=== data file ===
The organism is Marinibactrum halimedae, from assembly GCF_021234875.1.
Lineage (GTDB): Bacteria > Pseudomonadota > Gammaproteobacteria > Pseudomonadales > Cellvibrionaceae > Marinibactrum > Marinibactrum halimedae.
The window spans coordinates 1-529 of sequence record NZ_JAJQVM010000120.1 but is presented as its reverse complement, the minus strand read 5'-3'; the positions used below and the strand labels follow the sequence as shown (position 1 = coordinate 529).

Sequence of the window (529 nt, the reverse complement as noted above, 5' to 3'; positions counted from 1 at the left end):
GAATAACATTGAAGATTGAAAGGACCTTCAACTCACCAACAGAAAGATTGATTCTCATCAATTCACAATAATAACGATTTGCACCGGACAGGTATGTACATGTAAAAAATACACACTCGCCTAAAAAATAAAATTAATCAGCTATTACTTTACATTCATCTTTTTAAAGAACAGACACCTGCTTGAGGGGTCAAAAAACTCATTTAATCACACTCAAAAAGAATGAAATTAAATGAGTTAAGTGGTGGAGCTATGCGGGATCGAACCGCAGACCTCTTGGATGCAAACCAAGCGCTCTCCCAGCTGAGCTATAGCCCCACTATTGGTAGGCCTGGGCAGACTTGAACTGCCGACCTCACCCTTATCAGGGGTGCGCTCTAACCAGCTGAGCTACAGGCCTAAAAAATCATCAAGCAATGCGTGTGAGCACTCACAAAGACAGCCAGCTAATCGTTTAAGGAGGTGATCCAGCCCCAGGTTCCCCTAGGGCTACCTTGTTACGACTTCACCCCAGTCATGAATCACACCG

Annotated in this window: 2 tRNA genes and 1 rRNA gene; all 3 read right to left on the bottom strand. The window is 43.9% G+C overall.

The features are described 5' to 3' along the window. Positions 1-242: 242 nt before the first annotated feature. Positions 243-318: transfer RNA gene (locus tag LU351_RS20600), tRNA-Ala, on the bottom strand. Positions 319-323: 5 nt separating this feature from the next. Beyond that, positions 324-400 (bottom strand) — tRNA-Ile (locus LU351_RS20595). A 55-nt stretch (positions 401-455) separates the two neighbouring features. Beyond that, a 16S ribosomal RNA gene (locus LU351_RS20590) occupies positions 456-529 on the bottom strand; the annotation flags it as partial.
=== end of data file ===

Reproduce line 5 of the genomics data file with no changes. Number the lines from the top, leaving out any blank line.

GAATAACATTGAAGATTGAAAGGACCTTCAACTCACCAACAGAAAGATTGATTCTCATCAATTCACAATAATAACGATTTGCACCGGACAGGTATGTACATGTAAAAAATACACACTCGCCTAAAAAATAAAATTAATCAGCTATTACTTTACATTCATCTTTTTAAAGAACAGACACCTGCTTGAGGGGTCAAAAAACTCATTTAATCACACTCAAAAAGAATGAAATTAAATGAGTTAAGTGGTGGAGCTATGCGGGATCGAACCGCAGACCTCTTGGATGCAAACCAAGCGCTCTCCCAGCTGAGCTATAGCCCCACTATTGGTAGGCCTGGGCAGACTTGAACTGCCGACCTCACCCTTATCAGGGGTGCGCTCTAACCAGCTGAGCTACAGGCCTAAAAAATCATCAAGCAATGCGTGTGAGCACTCACAAAGACAGCCAGCTAATCGTTTAAGGAGGTGATCCAGCCCCAGGTTCCCCTAGGGCTACCTTGTTACGACTTCACCCCAGTCATGAATCACACCG